UNSW Law student named as a finalist for Human Rights Medal 

Proud Bundjalung woman and UNSW law student, Vanessa Turnbull-Roberts

Vanessa Turnbull-Roberts is the only UNSW student among the five national finalists for the award conferred by the Australian Human Rights Commission. 

Proud Bundjalung woman and youth leader, Vanessa Turnbull-Roberts has dedicated her life to fighting against injustices that disproportionately affect Indigenous peoples. 

“There are too many of our children, sisters and brothers in places where their voices are not heard, and their rights are not being met,” she says. 

This month, the Australian Human Rights Commission has named the UNSW Law student as a finalist for the 2019 Young People’s Human Rights Medal. This nomination highlights Ms Turnbull-Roberts’ advocacy in drawing attention to the prejudice faced by Indigenous peoples in statutory care and in the criminal system.   

The nomination came as a shock to Ms Turnbull-Roberts. “I am really fortunate to be surrounded by staunch matriarchs, truth-tellers, healers and people who are forever advocating for the resistance and fight for First Nations people. This recognition is not for me, it’s for the ancestors who have been fighting much bigger battles before me.” 

Ms Turnbull-Roberts is completing her honours thesis at UNSW Law, and her research on the recent amendments to the Children and Young Persons (Care and Protection) Act 1998 examines how these amendments disproportionately impact Aboriginal children.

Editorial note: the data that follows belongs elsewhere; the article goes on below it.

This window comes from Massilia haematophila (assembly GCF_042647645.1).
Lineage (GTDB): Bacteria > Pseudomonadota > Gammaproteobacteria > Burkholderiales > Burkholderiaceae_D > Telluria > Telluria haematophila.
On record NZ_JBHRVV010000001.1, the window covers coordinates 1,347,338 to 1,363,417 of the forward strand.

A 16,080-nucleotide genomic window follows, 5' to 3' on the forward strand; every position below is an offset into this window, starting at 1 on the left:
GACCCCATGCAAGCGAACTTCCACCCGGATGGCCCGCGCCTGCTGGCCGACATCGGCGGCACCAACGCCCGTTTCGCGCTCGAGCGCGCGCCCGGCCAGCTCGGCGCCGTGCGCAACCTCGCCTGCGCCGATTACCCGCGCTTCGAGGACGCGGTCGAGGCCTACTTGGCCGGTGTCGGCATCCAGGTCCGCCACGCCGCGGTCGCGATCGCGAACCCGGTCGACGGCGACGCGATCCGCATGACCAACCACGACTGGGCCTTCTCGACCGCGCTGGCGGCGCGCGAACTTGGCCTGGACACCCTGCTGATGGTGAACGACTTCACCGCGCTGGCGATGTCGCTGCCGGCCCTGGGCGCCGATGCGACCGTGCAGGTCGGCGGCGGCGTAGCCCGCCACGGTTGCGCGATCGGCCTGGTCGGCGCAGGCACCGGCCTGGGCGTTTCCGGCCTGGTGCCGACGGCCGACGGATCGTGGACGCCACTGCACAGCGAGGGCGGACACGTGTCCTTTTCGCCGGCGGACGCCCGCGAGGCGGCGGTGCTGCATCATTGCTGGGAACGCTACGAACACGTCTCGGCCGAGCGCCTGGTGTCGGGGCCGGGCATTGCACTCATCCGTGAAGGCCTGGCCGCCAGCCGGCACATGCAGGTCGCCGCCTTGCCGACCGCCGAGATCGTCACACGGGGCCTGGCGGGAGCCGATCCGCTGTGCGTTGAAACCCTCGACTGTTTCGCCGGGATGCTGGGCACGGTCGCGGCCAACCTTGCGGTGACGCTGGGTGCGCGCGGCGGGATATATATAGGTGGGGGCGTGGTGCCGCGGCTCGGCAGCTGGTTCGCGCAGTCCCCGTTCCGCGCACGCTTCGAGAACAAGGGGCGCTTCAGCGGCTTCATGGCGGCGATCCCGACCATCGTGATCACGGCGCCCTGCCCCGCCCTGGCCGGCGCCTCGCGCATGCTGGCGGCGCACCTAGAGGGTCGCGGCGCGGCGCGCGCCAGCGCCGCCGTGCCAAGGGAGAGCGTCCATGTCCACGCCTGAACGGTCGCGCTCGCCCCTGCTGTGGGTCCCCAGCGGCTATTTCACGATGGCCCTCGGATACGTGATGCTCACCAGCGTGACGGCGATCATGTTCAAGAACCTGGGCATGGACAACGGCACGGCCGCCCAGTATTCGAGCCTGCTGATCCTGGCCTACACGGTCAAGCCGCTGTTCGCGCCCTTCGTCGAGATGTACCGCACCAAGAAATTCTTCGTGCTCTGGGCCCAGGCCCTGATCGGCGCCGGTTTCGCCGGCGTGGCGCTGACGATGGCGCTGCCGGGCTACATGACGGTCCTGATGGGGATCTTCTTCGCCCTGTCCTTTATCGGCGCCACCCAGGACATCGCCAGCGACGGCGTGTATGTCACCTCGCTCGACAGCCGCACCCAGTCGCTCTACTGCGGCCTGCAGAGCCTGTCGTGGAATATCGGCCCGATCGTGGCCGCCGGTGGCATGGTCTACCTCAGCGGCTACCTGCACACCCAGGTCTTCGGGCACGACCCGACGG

“We have a system that is seeing our children go from statutory care through to the criminal justice system,” she says. “If we are to create real change, we need to undertake an institutional abolition approach.”  

UNSW Pro Vice-Chancellor Indigenous, Professor Megan Davis says the award nomination highlights the power of young Aboriginal voices.  

“Vanessa is an extraordinary young woman. She is intelligent, erudite, energetic and courageous. It is not easy to step up and speak out on matters such as child protection or criminal justice,” Professor Davis says.  

“At UNSW we promote the ethic of ‘give back’ – where students and graduates use their knowledge and education to help our community. Vanessa is giving back, using her position and energy to lead reform initiatives for the community. She is leading the next generation of Aboriginal thinkers and activists. We are very proud to have her at UNSW and UNSW Law.”  

The Human Rights Awards ceremony will be held on 13 December at the Fullerton Hotel Sydney.  

Vanessa Turnbull-Roberts leads a march in Sydney. Image: John Janson-Moore

Image credit: John Janson-Moore

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